This in a presidential election that ran into a second day after heavy rains disrupted voting.
Results from 14 out of 150 constituencies showed defence and justice minister Lungu, 58, had 103,634 votes, compared to 47,731 for his main rival, Hakainde Hichilema, 52, a wealthy economist from the United Party for National Development (UPND).
Much of the southern African country was lashed by heavy rain during election day and a handful of polling stations that could not open will hold voting on Wednesday, the election commission said.
Voter turnout was “very low” at around 34 per cent for the constituencies where ballots had been counted and the final result may be announced later than Friday, it added.
However, the kwacha gained one per cent against the dollar to 6.49 as the peaceful vote eased investor jitters about stability in Africa’s second biggest copper producer.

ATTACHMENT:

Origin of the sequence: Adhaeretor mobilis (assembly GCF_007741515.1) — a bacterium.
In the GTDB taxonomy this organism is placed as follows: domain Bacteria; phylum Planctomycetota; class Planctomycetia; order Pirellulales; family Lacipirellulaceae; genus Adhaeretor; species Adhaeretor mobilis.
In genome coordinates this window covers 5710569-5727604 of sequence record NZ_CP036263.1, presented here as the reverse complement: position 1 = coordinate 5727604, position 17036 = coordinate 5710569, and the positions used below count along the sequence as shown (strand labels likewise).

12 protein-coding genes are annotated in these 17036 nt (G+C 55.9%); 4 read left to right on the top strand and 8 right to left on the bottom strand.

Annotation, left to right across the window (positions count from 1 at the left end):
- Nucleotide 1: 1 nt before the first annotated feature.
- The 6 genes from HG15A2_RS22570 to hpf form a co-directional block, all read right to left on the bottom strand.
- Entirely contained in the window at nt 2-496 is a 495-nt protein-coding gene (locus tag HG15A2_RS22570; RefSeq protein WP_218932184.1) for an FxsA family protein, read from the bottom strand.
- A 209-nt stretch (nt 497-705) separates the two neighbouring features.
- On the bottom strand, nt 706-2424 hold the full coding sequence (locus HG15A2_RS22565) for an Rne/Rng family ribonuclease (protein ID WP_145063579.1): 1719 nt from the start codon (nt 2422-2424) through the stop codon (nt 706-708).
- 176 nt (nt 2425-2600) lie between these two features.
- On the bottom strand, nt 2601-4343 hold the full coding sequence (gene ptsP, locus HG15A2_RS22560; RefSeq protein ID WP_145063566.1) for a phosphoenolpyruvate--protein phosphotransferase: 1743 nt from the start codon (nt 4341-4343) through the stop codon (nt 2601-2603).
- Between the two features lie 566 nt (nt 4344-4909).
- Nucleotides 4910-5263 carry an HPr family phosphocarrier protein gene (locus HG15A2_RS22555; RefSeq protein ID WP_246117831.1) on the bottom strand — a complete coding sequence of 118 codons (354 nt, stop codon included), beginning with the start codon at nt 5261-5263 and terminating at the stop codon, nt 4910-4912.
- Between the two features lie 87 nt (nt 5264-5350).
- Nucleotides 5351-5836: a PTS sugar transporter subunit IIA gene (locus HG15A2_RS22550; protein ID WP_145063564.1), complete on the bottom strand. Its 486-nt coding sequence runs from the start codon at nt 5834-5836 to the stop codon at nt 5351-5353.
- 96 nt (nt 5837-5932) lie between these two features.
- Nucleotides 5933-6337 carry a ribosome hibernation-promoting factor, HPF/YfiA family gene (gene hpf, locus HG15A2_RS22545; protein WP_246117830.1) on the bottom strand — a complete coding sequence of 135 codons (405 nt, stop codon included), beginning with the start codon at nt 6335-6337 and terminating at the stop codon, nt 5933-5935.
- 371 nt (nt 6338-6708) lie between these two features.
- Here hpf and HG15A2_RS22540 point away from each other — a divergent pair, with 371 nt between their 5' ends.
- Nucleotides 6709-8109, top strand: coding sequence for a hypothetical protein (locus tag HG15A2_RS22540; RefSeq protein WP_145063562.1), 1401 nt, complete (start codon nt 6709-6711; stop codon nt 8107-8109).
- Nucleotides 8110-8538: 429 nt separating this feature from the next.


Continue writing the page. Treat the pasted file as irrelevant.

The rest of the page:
With another election due late next year when President Michael Sata’s term would have ended had he not died in office, the winner will have little time to turn around a stuttering economy in one of Africa’s most promising frontier markets.
Zambia has averaged six to seven per cent growth as the mining sector boomed but that slowed to 5.5 per cent last year, the International Monetary Fund says, and could ease further with the price of copper reaching a six-year low this month.
(READ MORE: Zambia on path of recovery)
Lungu, a former lawyer with a laid-back, populist style, has used his campaign to tap into the grassroots support of his predecessor, who died in October aged 77, prompting this week’s by-election.
Hichilema, one of Zambia’s wealthiest businessmen, has said if he wins he will draw on his experience in the private sector to attract foreign investment and diversify an economy where copper accounts for 70 per cent of export earnings.